Friday, January 23, 2009

Serial Killer Redux

Much to my surprise (really), the audiobook I listened to post Heartsick turned out to be another:
  • Book by a first time author
  • Book with a sequel
  • Book about a serial killer
The details of this book were unknown to me as I began my listen. I purchased the book because of the number of times it appeared on the best of 2008 lists. But I remembered no details. And this somewhat accidental book has confirmed (alas) my reluctant disappointment with Heartsick (Reader as Goat ).

The book I just finished: The Girl with the Dragon Tattoo by Stieg Larsson, a book translated from Swedish. (Literally translated from Swedish the book would be called Men Who Hate Women. This is a first of a triology called in English the Millennium triology. All of this I’ve learned since finishing the book (Stieg Larsson bio).

Larsson died at age 50 of a massive heart attack. He was a well known journalist, whose own bio shares plots with those of his hero Mikael Blomqvist, also a journalist. At Larsson’s death three books were completed, another almost, and ten addition books sketched out in some form. He wrote in his evenings, only worked to get the books published shortly before his unexpected death. So the three completed books were published in Swedish after his death. The book I listened to was publishd last summer in English. The second in the triology was just published in UK, scheduled in US for the summer.

Here are some of the things that this Goat liked about The Girl with the Dragon Tattoo:
  • Set up as a pretty traditional mystery. A girl went missing long ago. On a small island cut off because of an accident. That means the cast of suspects is very small and finite. And the ground has been gone over again and again for 40 years. Yet something new does eventually turn up in a surprising but believable (at least I was willing to suspend disbelief) way.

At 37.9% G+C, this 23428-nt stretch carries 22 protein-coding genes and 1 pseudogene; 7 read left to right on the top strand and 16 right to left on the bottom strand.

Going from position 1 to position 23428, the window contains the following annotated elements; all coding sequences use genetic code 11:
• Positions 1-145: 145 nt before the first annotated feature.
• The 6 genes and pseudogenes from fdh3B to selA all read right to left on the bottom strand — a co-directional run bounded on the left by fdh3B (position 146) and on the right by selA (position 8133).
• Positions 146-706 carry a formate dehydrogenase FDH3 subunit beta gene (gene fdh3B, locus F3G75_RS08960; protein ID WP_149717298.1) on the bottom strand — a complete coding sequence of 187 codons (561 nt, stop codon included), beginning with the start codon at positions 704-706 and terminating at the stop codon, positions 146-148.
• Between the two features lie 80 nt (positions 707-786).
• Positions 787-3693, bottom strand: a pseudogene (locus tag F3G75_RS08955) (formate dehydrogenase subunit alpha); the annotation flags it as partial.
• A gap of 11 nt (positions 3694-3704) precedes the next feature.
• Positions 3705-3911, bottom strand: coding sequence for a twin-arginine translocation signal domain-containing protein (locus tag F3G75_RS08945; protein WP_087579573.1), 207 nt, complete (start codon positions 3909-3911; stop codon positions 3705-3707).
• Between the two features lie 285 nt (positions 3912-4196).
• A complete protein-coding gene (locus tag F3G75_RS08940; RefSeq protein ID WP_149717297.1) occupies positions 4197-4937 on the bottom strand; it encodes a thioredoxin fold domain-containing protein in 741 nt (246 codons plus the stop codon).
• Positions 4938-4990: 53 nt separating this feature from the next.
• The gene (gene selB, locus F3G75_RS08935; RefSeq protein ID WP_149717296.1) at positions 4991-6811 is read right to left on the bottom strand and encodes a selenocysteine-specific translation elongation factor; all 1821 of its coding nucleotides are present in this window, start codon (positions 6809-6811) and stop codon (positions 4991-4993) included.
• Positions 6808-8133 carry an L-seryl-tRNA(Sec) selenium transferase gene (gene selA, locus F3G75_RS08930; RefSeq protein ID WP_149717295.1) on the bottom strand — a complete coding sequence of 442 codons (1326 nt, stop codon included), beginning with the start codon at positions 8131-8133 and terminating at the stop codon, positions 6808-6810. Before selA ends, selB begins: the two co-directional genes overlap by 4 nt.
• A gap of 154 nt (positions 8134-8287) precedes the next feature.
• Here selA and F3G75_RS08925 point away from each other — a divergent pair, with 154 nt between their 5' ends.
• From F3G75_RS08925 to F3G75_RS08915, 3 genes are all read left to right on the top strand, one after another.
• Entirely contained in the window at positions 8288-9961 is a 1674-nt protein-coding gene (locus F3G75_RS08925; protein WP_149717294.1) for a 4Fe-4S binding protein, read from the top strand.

• Our hero is new to the country side. So you learn lots about the Swedish country side as well as the city as he goes back and forth and contemplates his surroundings.
  • There is a somewhat strange second character set loose in the narrative, the girl with the tatoo. Odd girl. Almost autistic. Perfect memory. A hacker. Maybe a stereotypical character. But what is she doing in this narrative. We know that eventually we’ll find out.
  • Okay (now I’m being a little bit of the spoiler) about half way through this turns out to be about a serial killer. But that’s over pretty soon.
  • And then we still have to solve the original mystery of the missing girl.
  • And finally we move on to the story we started with--a big bad industrialist and how we’ll bring him down.
  • And before we’re done we have to set up some loose ends to make us want to find the sequel. For both journalist and odd girl.
  • And by the way the odd girl manages two extra plots about abuse and sadism as well as high financial intrigue in offshore accounts that are a bit ancillary to the main plot. Besides figuring out who she is is almost a book.
  • Not to mention figuring out who Mikael Blomqvist is.
Why did I like the book? A certain resistance to the ending. Blithe overplotting. Too much story at an almost leisurely pace. And to give me all this in the outback of Sweden--not quite the Orient Express or the Library.

Who can resist? Not me. I just ordered (from Amazon.UK since I can’t wait until July): The Girl Who Played with Fire.

Not sure if this is another serial killer. Stay tuned.

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